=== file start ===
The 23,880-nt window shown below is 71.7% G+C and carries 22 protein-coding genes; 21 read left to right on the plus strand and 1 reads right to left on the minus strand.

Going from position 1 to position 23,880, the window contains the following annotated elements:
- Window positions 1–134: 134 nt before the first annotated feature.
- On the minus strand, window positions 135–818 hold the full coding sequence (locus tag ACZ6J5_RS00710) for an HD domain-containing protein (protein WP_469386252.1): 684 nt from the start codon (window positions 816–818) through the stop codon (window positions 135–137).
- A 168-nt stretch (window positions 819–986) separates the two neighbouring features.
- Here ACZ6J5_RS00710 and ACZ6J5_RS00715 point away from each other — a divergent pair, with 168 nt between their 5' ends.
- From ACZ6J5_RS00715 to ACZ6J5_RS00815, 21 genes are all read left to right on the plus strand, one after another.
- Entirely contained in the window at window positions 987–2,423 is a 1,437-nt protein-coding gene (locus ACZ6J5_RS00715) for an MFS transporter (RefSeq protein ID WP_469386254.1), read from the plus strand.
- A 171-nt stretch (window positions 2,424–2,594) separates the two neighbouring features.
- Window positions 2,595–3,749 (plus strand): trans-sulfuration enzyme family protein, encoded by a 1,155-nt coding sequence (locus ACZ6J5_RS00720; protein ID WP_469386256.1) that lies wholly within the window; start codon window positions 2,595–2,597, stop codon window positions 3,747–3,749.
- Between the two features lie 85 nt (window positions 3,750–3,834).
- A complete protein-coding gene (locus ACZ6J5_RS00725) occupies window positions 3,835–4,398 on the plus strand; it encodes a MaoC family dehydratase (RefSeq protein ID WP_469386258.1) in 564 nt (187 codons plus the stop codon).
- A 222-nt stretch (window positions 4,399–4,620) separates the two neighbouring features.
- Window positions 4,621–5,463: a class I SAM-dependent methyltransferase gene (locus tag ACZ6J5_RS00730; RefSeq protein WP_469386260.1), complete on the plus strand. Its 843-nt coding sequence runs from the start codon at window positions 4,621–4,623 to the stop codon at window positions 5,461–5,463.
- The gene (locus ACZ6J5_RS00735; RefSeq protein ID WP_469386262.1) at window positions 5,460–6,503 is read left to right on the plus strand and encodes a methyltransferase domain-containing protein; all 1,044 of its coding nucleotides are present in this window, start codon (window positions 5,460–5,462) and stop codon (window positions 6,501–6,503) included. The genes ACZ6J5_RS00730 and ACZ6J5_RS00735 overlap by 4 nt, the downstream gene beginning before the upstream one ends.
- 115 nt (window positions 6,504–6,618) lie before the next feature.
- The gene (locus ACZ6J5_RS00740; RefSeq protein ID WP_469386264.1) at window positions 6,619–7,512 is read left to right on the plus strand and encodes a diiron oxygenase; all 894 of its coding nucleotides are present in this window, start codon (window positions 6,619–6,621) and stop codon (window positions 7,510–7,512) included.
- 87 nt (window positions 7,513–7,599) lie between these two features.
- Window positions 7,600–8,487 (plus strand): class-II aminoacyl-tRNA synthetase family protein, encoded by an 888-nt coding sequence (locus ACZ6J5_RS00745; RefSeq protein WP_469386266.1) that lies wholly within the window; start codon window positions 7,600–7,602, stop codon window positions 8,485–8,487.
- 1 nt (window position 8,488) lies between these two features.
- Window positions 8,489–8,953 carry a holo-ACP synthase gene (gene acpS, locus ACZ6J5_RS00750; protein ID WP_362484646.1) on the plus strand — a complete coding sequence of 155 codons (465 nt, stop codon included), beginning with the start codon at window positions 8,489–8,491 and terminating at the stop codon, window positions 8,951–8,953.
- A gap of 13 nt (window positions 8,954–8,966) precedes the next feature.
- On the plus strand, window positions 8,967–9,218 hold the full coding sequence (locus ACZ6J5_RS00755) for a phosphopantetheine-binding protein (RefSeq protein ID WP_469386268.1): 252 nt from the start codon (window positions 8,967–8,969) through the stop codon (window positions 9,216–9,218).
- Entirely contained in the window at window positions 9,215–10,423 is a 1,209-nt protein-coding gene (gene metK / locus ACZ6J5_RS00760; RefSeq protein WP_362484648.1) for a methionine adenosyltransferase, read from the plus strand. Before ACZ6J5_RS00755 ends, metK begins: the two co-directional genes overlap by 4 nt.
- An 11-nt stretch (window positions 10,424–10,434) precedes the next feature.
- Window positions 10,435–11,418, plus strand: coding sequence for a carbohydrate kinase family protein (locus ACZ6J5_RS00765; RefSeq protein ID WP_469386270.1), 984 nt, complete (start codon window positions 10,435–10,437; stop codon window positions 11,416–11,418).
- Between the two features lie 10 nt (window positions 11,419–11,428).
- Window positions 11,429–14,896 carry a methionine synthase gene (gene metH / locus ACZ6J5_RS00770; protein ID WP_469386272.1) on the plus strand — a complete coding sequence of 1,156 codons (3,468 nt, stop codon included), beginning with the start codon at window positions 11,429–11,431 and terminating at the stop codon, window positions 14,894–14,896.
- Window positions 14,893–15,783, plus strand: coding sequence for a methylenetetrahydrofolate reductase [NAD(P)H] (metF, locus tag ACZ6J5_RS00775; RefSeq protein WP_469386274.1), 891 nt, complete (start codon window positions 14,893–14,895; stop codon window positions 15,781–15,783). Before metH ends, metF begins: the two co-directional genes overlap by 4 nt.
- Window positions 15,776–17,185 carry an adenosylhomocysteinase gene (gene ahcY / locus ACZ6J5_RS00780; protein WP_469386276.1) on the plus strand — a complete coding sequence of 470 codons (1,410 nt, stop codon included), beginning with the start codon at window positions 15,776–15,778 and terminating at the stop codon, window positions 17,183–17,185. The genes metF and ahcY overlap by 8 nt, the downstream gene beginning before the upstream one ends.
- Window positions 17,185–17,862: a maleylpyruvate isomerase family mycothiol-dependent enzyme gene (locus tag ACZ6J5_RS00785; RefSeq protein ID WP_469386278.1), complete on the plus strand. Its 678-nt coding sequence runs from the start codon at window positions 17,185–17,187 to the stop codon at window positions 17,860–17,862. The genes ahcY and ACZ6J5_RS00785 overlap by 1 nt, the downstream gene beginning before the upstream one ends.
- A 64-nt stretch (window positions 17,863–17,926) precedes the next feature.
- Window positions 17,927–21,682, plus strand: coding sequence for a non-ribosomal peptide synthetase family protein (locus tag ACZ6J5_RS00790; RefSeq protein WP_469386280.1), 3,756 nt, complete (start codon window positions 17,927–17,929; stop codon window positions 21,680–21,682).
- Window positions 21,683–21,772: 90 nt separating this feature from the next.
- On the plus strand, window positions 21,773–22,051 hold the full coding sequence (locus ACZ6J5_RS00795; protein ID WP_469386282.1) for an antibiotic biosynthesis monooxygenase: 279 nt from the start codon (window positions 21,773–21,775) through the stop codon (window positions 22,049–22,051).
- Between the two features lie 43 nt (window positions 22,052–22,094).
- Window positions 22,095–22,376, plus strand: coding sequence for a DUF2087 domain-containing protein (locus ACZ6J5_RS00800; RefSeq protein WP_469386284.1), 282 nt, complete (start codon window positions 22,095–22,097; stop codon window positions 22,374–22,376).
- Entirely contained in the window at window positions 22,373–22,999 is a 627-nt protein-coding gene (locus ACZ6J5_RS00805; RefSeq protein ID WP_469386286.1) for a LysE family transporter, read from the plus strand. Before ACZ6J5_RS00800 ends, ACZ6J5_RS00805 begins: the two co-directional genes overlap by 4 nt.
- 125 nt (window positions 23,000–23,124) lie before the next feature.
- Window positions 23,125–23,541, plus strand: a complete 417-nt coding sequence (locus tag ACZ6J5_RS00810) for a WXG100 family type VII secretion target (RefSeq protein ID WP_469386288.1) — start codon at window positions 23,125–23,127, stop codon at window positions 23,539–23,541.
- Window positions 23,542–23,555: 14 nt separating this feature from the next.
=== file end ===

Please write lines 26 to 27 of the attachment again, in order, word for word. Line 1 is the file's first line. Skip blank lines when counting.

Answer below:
- Window positions 10,435–11,418, plus strand: coding sequence for a carbohydrate kinase family protein (locus ACZ6J5_RS00765; RefSeq protein ID WP_469386270.1), 984 nt, complete (start codon window positions 10,435–10,437; stop codon window positions 11,416–11,418).
- Between the two features lie 10 nt (window positions 11,419–11,428).